Tyrell Roberts leads the way with 17 points.
The Washington State Cougars turned a slim halftime lead into a comfortable victory against the Seattle Redhawks on Friday, pulling away for a 79-61 win at Beasley Coliseum in Pullman.
Guard Tyrell Roberts led the Cougars (2-0) with 17 points powered by 4-of-8 shooting from beyond the arc, including 11 after the break in just nine minutes. The Redhawks (1-1) were led by Nate Robinson, also with 17 points.
Although the Cougars led for all but the first 2:29 of the game, Seattle was able to maintain contact throughout the first half, thanks largely to some excellent shooting from Robinson, who was 3-of-4 from beyond the arc on his way to a game-high 12 points in the opening period. WSU opened up a 9-point lead with just over 9 minutes to play, but Robinson kept Seattle in it, and the Redhawks chipped the lead down to just 3 points at halftime.
That’s when things finally started to click for WSU: The Cougars opened the second half on a 12-3 run to build a 14-point lead. The attack came from all directions, as all five starters — Roberts, Michael Flowers, Noah Williams, Mouhamed Gueye, and a Efe Abogidi — scored during the run.
The remainder of the game was an awkward parade of free throws, as the referees called the game tight and the Redhawks committed 17 fouls — in all, WSU would shoot 33 free throws. They would make just 19 of them, denying themselves the unimitgated blowout they had earned.
WSU will return to action on Monday against UC Santa Barbara for its toughest test of the season. Tipoff is set for 8 p.m. PT from Beasley Coliseum, with the game to be broadcast on Pac-12 Network.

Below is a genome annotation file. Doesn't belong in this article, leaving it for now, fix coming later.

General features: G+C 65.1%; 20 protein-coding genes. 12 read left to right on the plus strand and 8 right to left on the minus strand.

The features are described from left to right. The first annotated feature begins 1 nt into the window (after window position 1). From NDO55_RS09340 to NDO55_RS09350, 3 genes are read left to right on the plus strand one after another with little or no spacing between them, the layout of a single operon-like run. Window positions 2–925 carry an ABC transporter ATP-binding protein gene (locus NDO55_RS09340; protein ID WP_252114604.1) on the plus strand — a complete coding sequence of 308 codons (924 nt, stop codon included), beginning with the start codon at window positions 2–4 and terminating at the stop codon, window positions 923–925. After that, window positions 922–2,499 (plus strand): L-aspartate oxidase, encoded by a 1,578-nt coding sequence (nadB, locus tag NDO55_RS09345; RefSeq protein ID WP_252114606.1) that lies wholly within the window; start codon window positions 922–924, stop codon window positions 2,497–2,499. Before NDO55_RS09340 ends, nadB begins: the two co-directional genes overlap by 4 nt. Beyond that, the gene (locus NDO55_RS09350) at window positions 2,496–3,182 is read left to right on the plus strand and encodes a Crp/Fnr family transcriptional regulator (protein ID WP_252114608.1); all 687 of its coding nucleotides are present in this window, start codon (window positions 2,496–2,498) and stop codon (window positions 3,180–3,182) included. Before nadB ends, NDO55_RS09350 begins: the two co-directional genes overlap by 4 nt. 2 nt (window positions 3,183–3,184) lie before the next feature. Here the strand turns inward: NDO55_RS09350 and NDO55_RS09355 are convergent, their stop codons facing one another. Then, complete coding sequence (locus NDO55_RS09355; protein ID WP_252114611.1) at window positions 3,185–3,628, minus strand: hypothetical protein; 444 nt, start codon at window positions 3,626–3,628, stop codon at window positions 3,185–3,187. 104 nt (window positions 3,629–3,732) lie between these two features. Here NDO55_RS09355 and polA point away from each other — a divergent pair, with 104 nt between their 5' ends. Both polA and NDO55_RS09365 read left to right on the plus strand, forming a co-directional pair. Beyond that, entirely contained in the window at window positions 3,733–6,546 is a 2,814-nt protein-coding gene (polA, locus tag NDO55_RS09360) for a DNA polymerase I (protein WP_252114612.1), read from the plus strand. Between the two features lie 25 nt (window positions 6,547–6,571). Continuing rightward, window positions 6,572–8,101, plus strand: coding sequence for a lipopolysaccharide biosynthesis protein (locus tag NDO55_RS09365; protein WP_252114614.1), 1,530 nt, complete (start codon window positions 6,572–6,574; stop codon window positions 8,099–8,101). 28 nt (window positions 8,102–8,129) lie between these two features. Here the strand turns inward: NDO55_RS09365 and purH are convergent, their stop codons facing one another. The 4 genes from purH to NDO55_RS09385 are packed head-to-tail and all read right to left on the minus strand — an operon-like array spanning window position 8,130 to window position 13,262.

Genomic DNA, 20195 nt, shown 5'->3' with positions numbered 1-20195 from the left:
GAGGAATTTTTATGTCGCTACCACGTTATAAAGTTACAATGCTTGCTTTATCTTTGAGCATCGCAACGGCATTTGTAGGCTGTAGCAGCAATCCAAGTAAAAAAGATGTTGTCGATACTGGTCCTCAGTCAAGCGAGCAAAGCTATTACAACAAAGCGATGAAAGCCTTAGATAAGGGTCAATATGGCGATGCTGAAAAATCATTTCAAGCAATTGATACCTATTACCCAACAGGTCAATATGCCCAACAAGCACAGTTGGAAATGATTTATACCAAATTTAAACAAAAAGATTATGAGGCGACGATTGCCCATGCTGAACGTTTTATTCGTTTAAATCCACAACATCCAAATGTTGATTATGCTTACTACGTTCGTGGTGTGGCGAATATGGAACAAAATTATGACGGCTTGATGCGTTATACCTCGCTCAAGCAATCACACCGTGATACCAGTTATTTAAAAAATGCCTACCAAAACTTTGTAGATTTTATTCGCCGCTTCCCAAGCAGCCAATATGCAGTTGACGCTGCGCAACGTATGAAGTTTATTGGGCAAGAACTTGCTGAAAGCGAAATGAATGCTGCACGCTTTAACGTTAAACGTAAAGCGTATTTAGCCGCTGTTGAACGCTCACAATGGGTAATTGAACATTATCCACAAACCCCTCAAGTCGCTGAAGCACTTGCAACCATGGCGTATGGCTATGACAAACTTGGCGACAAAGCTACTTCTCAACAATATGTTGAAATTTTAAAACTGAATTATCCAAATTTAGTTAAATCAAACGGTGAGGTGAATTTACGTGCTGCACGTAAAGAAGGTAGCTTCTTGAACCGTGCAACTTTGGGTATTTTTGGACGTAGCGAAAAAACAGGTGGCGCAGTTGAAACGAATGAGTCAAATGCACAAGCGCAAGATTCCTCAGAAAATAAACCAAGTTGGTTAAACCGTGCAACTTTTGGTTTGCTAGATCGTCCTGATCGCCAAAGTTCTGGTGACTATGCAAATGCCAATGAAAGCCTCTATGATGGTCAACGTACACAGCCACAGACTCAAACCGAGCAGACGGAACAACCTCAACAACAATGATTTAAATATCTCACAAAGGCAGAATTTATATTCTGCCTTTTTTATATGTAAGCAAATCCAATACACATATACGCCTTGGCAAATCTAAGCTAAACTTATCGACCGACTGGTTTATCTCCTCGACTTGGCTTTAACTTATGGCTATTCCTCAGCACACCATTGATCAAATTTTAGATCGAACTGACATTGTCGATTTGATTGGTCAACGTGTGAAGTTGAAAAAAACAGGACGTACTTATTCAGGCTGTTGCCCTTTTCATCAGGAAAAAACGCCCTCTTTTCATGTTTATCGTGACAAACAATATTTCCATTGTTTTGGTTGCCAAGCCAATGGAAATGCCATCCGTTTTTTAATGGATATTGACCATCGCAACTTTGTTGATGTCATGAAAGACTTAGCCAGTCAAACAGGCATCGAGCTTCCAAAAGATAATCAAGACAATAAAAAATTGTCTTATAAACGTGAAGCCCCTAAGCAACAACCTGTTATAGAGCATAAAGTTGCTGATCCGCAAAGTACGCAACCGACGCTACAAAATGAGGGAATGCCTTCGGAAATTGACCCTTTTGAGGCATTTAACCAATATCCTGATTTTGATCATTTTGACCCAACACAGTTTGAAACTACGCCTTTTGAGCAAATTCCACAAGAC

Tyrell Roberts can really shoot: We heard before the season from people close to the program that Roberts’ shooting ability was impressive, and that has certainly been the case through the first two games — he’s hit 8-of-17 from beyond the arc so far. For my part, I assumed he’d be coming off the bench after transferring up from UC San Diego last offseason, given his stature (5-foot-11) didn’t fit with the sort of player Kyle Smith likes to rely on defensively on the outside. But if he’s going to keep hitting around 50% of his 3s, it doesn’t matter how short he is — there’s a place for significant minutes.
Turnovers coming down: Bringing down the number of possessions that end in turnover was a major point of emphasis for WSU after last season, and while the first game was still pretty sloppy in that regard, this one was much cleaner — just 12 turnovers overall, and only 5 in the second half. The team’s primary ball handlers (Roberts, Flowers, and Williams) combined for just 1 — one — turnover between them. That was especially impressive against a Seattle team that, last season, was really aggressive about taking the ball away. WSU was able to make the Redhawks pay again and again for their aggression, particularly in their use of skip passes to the corner for wide-open threes.
Already tired of the Ref Show: Referees have all kinds of emphases heading into the season as they’re charged with setting the tone for the year. And it usually results than more whistles out of the gate than usual. This year has been no different — WSU and its opponents have combined for nearly 100 personal fouls in the two games. I have to remind myself that it’s early in the season for the referees, too.
Did you see that?
— WSU Men’s Basketball (@WSUCougarMBB) November 13, 2021
#WSU put its improved scoring options on display.
“Down the line, you just got a bunch of scorers,” Bamba said. “I mean, our depth is crazy. At any time, if somebody’s lacking, somebody else can step into the game and pick us right up.”
— Colton Clark (@SpokesmanClark) November 13, 2021